Saturday, April 26, 2008

From Jon 4/26/2008

Sent: Saturday, April 26, 2008 9:58 AM
Subject: Drip, drip, drop

If April showers bring May flowers, then what to April blizzards bring? ...Jackalopes?

We've had a lot of rain lately, but today the temperature dropped back down and it's snowing. Just a flurry, but it's the principle of the thing. Things were just starting to bud too...

The Brothers Thao were finally all home and awake at the same time, and we were able to have a really good lesson with them. Unfortunately, our joint-teacher couldn't make it and had to bail on us, but it was good nonetheless. They are the [ko taub] (katorball) team I believe I mentioned before. Maybe next week we will go to watch them practice. Anyway we talked about the word of wisdom and they already had been living it with one or two small and occasional exceptions. One had a very occasional cup of coffee but had no problem giving it up. Also, at New Year's it is Hmong custom to drink a lot with your cousins and there is always VERY strong pressure to participate, even if you are only 12-13 years old. They don't like drinking and usually find somewhere else to be during these "parties". An even tougher custom is at weddings the groom must take a shot of whiskey for each paternal ancestor his father-in-law can name from memory to honor the respective ancestor. Refusal to do so is usually quite offensive, but sometimes an agreement can be made ahead of time for the groom to substitute the shots of whiskey for chunks of pig fat. All three of them committed to live the Word of Wisdom without any persuasion. As athletes training for the big national tournament, they want to be in top physical form, and the added spiritual blessings promised sealed the deal.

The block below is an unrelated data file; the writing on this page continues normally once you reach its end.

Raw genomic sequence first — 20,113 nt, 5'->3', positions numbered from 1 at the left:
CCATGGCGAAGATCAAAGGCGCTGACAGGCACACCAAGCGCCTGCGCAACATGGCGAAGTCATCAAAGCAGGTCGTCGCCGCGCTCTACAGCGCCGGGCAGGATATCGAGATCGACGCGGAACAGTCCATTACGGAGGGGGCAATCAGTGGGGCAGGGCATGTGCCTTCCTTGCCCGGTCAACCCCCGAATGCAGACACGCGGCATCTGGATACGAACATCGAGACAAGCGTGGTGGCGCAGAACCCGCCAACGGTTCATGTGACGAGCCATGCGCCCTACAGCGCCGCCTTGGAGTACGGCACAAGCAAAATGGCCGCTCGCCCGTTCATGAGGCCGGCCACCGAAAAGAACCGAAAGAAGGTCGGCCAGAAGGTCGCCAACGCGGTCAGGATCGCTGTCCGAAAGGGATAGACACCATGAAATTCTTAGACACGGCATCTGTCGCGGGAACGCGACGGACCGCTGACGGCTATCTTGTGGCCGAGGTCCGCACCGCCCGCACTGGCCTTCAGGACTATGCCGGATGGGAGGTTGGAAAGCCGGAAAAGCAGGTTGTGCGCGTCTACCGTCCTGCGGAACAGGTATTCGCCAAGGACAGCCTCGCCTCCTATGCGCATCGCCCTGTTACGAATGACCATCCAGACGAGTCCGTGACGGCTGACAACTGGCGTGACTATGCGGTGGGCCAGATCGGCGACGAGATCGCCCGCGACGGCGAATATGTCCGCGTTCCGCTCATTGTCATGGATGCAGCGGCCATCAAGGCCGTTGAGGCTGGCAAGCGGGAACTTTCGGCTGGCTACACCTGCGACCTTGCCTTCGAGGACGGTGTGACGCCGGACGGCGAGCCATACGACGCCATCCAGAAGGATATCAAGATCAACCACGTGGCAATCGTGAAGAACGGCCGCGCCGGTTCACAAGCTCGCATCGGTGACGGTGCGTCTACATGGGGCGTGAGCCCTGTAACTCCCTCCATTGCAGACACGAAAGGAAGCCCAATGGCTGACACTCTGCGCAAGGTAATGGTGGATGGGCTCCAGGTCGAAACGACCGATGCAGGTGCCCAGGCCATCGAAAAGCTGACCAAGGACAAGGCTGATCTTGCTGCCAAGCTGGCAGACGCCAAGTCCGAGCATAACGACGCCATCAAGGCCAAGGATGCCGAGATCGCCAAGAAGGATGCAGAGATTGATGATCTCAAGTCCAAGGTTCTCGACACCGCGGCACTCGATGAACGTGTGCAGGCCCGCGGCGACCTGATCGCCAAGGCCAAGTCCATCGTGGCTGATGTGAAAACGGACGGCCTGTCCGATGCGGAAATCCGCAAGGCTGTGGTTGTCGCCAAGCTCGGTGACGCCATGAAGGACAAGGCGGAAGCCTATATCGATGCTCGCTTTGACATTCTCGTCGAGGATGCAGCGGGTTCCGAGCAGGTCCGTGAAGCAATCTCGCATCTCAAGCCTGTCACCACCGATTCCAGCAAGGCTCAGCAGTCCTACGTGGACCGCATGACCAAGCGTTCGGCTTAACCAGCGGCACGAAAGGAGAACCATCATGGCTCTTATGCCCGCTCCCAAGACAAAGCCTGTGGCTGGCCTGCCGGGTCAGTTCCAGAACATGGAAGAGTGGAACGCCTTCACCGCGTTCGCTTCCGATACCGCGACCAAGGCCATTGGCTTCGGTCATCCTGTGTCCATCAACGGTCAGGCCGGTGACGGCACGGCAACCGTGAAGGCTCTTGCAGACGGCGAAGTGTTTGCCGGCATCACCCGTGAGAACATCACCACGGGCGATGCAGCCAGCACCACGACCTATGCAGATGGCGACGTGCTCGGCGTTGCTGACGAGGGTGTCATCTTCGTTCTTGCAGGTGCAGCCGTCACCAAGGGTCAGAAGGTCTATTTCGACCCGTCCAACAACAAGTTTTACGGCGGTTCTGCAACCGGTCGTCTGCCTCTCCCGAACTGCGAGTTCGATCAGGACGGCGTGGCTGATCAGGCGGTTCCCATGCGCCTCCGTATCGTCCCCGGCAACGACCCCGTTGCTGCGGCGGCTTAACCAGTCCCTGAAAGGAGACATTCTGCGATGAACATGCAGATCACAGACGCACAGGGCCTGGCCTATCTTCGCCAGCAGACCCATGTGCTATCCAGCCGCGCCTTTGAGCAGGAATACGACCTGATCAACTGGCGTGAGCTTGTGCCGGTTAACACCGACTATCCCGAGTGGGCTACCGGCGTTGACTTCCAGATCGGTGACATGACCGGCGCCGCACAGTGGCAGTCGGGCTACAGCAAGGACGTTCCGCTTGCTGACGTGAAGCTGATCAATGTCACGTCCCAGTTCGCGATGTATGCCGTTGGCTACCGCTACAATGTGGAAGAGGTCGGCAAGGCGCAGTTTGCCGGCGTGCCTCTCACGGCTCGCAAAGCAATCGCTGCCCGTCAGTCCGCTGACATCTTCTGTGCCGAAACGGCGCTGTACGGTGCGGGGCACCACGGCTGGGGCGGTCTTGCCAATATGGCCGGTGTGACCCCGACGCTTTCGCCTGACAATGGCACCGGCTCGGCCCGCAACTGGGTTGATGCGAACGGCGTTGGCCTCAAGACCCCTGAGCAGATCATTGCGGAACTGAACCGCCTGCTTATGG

The balls used in [ko taub] are made of bands of bamboo woven together, though in the USA they use synthetic material. I imagined they would be pretty springy, but I discovered that they are very hard. I have seen players "head" the ball pretty hard, and I can only imagine how much that's gotta smart.

When we whitewashed into this area we found that there was a progressing investigator named Mai Vang Yang, but whenever we tried to see her, she wasn't home. This always seemed fishy to us because her friend (a member) said she doesn't work or anything and just stays home all day. After a while we dropped her because we couldn't get in touch and figured she was hiding from us. We asked her friend to find out what the deal is, and this week she told us that Mai Vang had been very sick and was frequently at the hospital, but she still wanted to learn. What a relief! We've had problems with people hiding from us rather than tell us they didn't really want to talk to us.

We are teaching Sunday School this week for the young men and young women. It's a small branch, so they are all in one class, and there will only be 5 or 6. We have been asked by the normal teacher to teach Jacob 5. Most of these kids try to be cool by pretending they don't want to be there, thus making the Olive Tree a potentially grueling lesson to trudge through. We figure the only way to make them get anything out of it is to have a big old object lesson. There will be no sitting down. We are more or less going to have the whole class act out the whole thing (with much paraphrasing). We hope that with all the props, movement, and treats, they will have some fun and learn something.

Well, cheerio!

-Elder Moua Ying

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